Sound your focus
Updated: Jan 28, 2022
By Yasmin Silva Nilsson
What are the effects of the so called binaural waves and what does current research look like?
Keeping our focus in a single activity has been becoming harder by the day, either for studying, sleeping or anything that requires attention for a determined period of time, specially with distractions such as social media everywhere. However, an emerging resource can function as a support to some behaviours and is even considered as a kind of pre-experimental therapy - the binaural beats. Some studies indicate that they can highly benefit a person’s subsequent behaviour, sleep cycle and even towards stress and anxiety reduction, increased focus and better long term memory - according to a 2019 study. Regardless, they maintain the brain in a deep meditative state.
[Source: Neurológica Blog]
In this sense, they work as a sound illusion. An audio emmits different frequencies to each ear, and the difference between those frequencies is the binaural beat that the brain will perceive. For instance, if the left sound registers at 200 Hertz, and the right one at 210 Hz, the beat will be 10Hz, and it should never exceed 30 Hz. The brain does this by syncing the activities in both hemispheres, a phenomenon called “neural entertaining.” Although humans cannot perceive a ten Hertz wave, the brain does not necessarily have to listen to a frequency to be affected by it. Additionally, they exist in five different categories of frequency pattern:
Delta pattern: associated with relaxation;
Theta pattern: meditation and creativity
Alpha pattern: positivity and anxiety decrease
Beta pattern: attention, memory and cognitive thinking
Gamma pattern: high-level cognition and awareness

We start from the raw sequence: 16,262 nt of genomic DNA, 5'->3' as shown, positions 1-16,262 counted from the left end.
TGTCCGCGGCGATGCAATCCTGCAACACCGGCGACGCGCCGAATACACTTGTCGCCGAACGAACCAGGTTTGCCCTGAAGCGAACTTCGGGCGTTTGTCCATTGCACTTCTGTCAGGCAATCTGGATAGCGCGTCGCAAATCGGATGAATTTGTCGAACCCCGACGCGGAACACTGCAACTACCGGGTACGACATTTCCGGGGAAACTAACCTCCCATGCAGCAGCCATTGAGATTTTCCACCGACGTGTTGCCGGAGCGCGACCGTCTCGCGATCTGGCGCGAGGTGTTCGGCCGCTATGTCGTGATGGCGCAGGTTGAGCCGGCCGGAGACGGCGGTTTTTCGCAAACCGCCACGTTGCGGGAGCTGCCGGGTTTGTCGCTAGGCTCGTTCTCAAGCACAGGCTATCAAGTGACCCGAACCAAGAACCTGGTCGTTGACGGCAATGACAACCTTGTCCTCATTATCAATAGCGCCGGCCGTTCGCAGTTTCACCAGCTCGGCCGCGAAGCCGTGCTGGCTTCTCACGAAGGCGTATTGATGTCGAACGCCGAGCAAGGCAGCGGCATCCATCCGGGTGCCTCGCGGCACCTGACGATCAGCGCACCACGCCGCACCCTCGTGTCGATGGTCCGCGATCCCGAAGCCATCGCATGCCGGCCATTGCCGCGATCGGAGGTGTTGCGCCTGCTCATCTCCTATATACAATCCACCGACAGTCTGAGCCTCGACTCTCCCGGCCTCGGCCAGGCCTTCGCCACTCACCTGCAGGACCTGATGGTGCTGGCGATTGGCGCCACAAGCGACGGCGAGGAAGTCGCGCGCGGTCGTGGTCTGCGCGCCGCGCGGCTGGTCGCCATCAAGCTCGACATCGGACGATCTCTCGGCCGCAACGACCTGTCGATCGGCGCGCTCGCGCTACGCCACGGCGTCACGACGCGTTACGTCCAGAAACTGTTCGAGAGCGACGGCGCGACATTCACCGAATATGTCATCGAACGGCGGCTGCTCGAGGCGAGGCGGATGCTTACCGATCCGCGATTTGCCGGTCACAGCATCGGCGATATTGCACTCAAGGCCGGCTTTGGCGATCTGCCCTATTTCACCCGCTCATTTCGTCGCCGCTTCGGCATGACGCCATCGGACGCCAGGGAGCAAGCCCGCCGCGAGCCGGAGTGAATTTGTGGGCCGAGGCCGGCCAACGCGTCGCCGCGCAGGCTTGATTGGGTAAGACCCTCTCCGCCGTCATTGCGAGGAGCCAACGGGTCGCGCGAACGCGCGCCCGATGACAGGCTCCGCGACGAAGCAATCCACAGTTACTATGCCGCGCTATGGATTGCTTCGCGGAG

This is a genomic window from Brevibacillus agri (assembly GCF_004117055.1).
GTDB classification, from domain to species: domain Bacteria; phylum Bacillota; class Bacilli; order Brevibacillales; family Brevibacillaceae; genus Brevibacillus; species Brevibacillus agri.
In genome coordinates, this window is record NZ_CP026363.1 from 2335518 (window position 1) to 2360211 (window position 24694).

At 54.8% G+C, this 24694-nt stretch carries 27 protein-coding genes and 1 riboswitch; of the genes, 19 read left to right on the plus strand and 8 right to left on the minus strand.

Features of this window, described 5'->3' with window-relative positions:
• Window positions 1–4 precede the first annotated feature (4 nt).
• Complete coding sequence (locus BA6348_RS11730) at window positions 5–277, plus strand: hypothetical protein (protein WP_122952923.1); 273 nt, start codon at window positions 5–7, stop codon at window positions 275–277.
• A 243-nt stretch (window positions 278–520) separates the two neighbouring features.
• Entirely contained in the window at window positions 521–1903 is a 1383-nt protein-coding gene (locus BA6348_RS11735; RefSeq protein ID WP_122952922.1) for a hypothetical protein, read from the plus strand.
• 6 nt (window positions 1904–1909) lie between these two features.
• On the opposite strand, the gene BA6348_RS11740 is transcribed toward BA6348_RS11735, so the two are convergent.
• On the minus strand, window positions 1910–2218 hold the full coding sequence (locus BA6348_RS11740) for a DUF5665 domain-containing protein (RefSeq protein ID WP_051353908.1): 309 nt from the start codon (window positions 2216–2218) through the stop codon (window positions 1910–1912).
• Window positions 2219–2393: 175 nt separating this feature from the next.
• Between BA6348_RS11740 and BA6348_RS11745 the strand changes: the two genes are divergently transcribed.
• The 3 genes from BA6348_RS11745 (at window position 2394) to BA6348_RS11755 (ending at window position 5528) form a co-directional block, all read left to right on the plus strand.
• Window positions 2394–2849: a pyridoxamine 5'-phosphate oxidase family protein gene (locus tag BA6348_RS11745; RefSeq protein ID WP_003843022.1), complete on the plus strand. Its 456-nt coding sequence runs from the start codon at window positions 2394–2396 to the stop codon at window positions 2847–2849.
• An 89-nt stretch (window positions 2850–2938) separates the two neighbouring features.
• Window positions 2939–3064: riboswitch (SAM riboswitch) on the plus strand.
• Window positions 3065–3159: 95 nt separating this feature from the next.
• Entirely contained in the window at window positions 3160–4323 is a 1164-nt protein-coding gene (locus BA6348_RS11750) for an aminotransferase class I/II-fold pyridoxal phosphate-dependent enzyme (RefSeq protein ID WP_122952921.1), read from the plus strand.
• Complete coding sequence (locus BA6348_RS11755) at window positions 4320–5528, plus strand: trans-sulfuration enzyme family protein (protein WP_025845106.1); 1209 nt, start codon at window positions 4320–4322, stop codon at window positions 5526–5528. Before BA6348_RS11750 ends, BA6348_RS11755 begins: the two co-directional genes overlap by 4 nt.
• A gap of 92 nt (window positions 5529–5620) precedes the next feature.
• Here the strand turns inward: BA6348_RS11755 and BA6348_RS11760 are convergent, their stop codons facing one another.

A binaural beats audio is best used in a comfortable quiet place. There are several audios available on popular platforms such as Spotify and YouTube, and they should be listened to with earphones or earbuds. Also, to make sure that it enters into synchronization, the audio should be listened to at least 30 minutes a day for a lasting and stronger effect.
Currently, research is recent and small, but highly indicative of the beneficial effects. We should be careful, however, with the common belief that they might “hack the brain” or be a cure to a specific disease. As mentioned before, they consist of an illusion that inserts your central nervous system into a meditative state and are considered an unofficial course of treatment. Whether a person would like to find out if it is adequate, they should always contact a healthcare professional, but regular and prescribed treatments should not be abandoned. It is very easy to find videos entitled “Instant Migraine Relief” or “Headache Smoothing Beats”, but there is absolutely no evidence that this is of help to these issues. In fact, people suffering from migraine can be highly sensitive to sound, so staying in peace and quiet can be of greater assistance.